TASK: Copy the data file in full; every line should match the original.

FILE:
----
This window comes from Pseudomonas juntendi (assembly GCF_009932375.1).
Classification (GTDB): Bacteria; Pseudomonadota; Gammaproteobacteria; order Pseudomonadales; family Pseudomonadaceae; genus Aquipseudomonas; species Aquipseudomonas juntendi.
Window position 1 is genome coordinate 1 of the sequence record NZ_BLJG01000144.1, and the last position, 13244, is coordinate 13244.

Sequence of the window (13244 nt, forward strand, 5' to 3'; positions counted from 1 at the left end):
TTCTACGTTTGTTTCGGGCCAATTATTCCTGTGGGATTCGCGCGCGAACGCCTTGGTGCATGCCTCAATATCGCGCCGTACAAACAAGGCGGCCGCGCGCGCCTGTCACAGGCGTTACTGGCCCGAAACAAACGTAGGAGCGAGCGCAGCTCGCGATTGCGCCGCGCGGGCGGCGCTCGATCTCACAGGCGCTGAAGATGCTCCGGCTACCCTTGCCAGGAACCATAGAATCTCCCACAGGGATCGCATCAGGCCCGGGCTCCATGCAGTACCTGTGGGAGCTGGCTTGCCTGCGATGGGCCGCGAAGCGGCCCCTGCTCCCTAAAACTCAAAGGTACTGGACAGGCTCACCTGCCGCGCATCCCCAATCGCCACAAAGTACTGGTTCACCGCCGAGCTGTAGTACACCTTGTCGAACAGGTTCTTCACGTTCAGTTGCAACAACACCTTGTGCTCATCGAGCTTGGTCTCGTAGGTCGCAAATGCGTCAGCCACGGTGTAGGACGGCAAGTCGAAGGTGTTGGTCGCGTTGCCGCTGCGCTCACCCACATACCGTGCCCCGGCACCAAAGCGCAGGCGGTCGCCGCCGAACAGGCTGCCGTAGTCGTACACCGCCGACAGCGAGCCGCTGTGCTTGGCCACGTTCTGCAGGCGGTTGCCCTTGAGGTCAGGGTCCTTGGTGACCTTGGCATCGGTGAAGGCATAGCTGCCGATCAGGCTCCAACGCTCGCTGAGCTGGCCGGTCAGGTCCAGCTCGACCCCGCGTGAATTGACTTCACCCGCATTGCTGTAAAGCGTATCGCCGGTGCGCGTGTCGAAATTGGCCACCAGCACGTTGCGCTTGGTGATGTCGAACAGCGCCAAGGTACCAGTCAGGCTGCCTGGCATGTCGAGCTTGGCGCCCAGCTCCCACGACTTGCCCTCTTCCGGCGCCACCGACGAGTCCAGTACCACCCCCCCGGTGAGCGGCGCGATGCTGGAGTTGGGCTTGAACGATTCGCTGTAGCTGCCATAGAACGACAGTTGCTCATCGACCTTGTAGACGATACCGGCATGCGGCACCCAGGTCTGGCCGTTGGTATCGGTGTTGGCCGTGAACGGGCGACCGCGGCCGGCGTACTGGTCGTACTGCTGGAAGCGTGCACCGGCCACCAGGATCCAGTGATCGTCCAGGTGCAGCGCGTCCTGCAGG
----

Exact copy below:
This window comes from Pseudomonas juntendi (assembly GCF_009932375.1).
Classification (GTDB): Bacteria; Pseudomonadota; Gammaproteobacteria; order Pseudomonadales; family Pseudomonadaceae; genus Aquipseudomonas; species Aquipseudomonas juntendi.
Window position 1 is genome coordinate 1 of the sequence record NZ_BLJG01000144.1, and the last position, 13244, is coordinate 13244.

Sequence of the window (13244 nt, forward strand, 5' to 3'; positions counted from 1 at the left end):
TTCTACGTTTGTTTCGGGCCAATTATTCCTGTGGGATTCGCGCGCGAACGCCTTGGTGCATGCCTCAATATCGCGCCGTACAAACAAGGCGGCCGCGCGCGCCTGTCACAGGCGTTACTGGCCCGAAACAAACGTAGGAGCGAGCGCAGCTCGCGATTGCGCCGCGCGGGCGGCGCTCGATCTCACAGGCGCTGAAGATGCTCCGGCTACCCTTGCCAGGAACCATAGAATCTCCCACAGGGATCGCATCAGGCCCGGGCTCCATGCAGTACCTGTGGGAGCTGGCTTGCCTGCGATGGGCCGCGAAGCGGCCCCTGCTCCCTAAAACTCAAAGGTACTGGACAGGCTCACCTGCCGCGCATCCCCAATCGCCACAAAGTACTGGTTCACCGCCGAGCTGTAGTACACCTTGTCGAACAGGTTCTTCACGTTCAGTTGCAACAACACCTTGTGCTCATCGAGCTTGGTCTCGTAGGTCGCAAATGCGTCAGCCACGGTGTAGGACGGCAAGTCGAAGGTGTTGGTCGCGTTGCCGCTGCGCTCACCCACATACCGTGCCCCGGCACCAAAGCGCAGGCGGTCGCCGCCGAACAGGCTGCCGTAGTCGTACACCGCCGACAGCGAGCCGCTGTGCTTGGCCACGTTCTGCAGGCGGTTGCCCTTGAGGTCAGGGTCCTTGGTGACCTTGGCATCGGTGAAGGCATAGCTGCCGATCAGGCTCCAACGCTCGCTGAGCTGGCCGGTCAGGTCCAGCTCGACCCCGCGTGAATTGACTTCACCCGCATTGCTGTAAAGCGTATCGCCGGTGCGCGTGTCGAAATTGGCCACCAGCACGTTGCGCTTGGTGATGTCGAACAGCGCCAAGGTACCAGTCAGGCTGCCTGGCATGTCGAGCTTGGCGCCCAGCTCCCACGACTTGCCCTCTTCCGGCGCCACCGACGAGTCCAGTACCACCCCCCCGGTGAGCGGCGCGATGCTGGAGTTGGGCTTGAACGATTCGCTGTAGCTGCCATAGAACGACAGTTGCTCATCGACCTTGTAGACGATACCGGCATGCGGCACCCAGGTCTGGCCGTTGGTATCGGTGTTGGCCGTGAACGGGCGACCGCGGCCGGCGTACTGGTCGTACTGCTGGAAGCGTGCACCGGCCACCAGGATCCAGTGATCGTCCAGGTGCAGCGCGTCCTGCAGG